How far can IV converter be from DAC? - diyAudio
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Old 21st March 2007, 05:46 PM   #1
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Default How far can IV converter be from DAC?

Hi All,

I'm going to build a TDA1541A dac module, and I want to experiment with different I/V conversion techniques (i.e. passive, opamp, discrete). If I could have the I/V conversion on an adjacent board, that would be great.
How short a trace must the current output of a DAC be? or, IOW, what could I get away with?
I assume it would be particularly sensitive to interference before I/V conversion.

Cheers,
Phil
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Old 21st March 2007, 10:02 PM   #2
oshifis is offline oshifis  Hungary
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Since the I/V converter represents a very low load resistance, it is not susceptible to stray fields. The DAC drives it with high output impedance, so the serial resistance of the tracks has not much influence either. The stray capacity between the tracks is also shunted by the low I/V input resistance. I would say 10" should not be a problem. Care should be taken to proper ground paths (I/V ground to DAC analog ground).
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Old 21st March 2007, 10:48 PM   #3
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Hi Oshifis,

Thanks for your reply.
I was hoping to get away with about 6", so you're reply is great news.

On my last/first DAC, the I/V converter was about an inch away from the DAC, on the same circuit board, so I've had no experience of what I can get away with.

Thanks again,

Cheers,
Phil
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Old 28th April 2007, 09:30 PM   #4
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Phil,

Do you have any interesting findings regarding different I/V circuits with the TDA1541A?

Tim.
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Old 29th April 2007, 09:53 AM   #5
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Hi Tim,

Alas, I keep getting distracted.
When I get the time, I'm juggling between building a dedicated PSU for my DAC, trying to get oversampling going with an SAA7220, or building my new TDA1541A DAC that will be powered by the new PSU (will probably be a balanced output with several DAC chips - and hopefully oversampling if I get it working).

Anyway, I hope the new power supply will be suitably quiet enough to try different IV stages.
So far, I've only done the standard Opamp IV conversion (which sounds good to be fair - without much frame of reference), and investigated different opamps. However, I want to do a discrete stage, based on a common base amplifier, and maybe a FET equivalent common gate amplifier.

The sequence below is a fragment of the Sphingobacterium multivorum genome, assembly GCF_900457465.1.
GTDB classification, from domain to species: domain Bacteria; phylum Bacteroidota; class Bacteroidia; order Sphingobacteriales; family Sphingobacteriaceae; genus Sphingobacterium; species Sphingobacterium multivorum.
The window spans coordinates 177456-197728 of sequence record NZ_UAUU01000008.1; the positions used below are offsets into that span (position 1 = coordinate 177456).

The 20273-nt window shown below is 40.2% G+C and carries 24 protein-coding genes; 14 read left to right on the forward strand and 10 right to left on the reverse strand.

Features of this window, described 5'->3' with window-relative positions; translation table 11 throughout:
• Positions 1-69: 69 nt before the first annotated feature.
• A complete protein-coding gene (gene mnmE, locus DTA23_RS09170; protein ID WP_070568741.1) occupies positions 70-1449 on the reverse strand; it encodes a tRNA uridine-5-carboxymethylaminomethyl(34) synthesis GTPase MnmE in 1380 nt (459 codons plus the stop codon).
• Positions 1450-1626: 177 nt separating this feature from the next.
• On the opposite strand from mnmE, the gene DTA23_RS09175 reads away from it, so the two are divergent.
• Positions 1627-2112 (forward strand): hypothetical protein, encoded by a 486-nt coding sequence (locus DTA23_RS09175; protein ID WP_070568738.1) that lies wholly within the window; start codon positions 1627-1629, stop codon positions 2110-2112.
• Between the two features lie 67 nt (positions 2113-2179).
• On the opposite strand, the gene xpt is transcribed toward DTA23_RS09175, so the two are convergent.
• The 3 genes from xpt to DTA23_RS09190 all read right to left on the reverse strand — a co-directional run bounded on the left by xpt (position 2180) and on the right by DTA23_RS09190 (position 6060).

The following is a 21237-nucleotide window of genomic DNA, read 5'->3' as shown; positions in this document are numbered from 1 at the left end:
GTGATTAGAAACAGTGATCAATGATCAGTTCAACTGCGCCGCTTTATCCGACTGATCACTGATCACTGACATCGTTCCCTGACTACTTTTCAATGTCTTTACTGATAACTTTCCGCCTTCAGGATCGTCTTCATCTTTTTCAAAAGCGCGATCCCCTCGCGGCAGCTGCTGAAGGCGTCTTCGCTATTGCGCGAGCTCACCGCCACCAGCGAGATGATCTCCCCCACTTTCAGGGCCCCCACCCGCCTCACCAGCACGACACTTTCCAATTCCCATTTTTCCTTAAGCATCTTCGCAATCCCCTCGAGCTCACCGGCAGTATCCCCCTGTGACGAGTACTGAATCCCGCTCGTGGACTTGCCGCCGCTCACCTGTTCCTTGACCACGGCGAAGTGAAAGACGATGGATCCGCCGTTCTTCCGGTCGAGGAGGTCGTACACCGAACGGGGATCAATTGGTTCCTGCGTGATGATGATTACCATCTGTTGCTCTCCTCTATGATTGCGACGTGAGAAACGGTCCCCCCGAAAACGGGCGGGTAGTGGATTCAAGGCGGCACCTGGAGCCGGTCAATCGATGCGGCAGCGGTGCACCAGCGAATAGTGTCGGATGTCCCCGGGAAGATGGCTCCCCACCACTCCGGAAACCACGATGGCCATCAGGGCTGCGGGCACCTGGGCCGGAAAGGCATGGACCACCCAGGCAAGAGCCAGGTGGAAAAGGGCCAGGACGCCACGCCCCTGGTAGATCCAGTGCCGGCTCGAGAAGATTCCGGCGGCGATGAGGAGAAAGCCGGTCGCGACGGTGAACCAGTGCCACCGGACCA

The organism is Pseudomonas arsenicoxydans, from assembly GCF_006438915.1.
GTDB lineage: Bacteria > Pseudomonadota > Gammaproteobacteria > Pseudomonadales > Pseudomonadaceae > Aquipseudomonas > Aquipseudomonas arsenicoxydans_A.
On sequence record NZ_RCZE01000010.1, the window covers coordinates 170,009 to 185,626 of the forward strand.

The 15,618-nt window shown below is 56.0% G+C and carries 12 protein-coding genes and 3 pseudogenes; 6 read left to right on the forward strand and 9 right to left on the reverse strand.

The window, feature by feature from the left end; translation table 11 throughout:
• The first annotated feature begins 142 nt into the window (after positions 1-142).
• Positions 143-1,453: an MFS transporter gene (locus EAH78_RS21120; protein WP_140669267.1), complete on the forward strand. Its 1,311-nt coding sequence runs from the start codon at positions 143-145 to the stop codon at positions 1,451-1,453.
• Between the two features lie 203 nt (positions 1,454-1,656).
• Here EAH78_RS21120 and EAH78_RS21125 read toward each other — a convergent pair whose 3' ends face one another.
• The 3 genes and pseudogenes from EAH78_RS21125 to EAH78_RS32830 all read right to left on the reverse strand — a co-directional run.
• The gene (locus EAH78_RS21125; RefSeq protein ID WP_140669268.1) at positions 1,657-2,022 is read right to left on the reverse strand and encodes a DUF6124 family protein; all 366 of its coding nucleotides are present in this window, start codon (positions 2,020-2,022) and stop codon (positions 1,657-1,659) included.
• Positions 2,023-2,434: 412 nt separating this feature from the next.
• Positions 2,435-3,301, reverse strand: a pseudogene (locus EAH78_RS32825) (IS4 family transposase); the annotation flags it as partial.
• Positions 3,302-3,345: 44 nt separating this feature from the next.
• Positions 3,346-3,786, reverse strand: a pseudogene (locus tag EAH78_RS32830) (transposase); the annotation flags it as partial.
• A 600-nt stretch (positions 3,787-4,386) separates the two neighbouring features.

Currently, I'm not too bothered in a passive stage, but I am interested in removing feedback - to see what happens.

If I ever get round to it!
Cheers,
Phil
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Old 29th April 2007, 11:03 AM   #6
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Phil,

All that should keep you nicely occupied.
FWIW, in my NOS TDA1541A DAC the AD844 is used as common base I/V. The DAC has two outputs, one from the AD844's internal buffer, the other from a simple(r) FET buffer. To my ears both have a sound which is more 'organic' than a standard op-amp. The FET buffer can significantly improve upon the AD844's internal buffer but I acheived this only after minimising/maximising the FET buffer's component count/component quality.

Tim.
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Old 30th April 2007, 11:06 AM   #7
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Hi Tim,

That's interesting.
I've heard the AD844 mentioned on a few threads, but not really investigated it. That'll be another entry n my to do my list!

Its good to hear of people who've tried different types of IV with positive results.

I must get going with some of this.

Cheers,
Phil.
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Old 30th April 2007, 04:05 PM   #8
jcx is offline jcx  United States
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you might recall that current always flows in loops, all of dac output I has to have a low Z return path to the dac analog ground

this return current loop goes through the i/v op amp power pins - so now you need a low Z connection to the clean anaog power at the dac - or well isolated i/v power (batteries?) with a low Z gnd return

Draw the Loops! think about how to minimize the area(s) to minimize Z (inductance is porportional to loop area) and reduce coupling of external fields

the dac i out has high frequency switching glitch energy which make high frequency design consideration important - an unanticipated high frequency resonance could be excited by the switching spikes and ring - giving the i/v op amp input a signal it can't deal with linearly and causing intermodulation distortion that could fold down into the audio band
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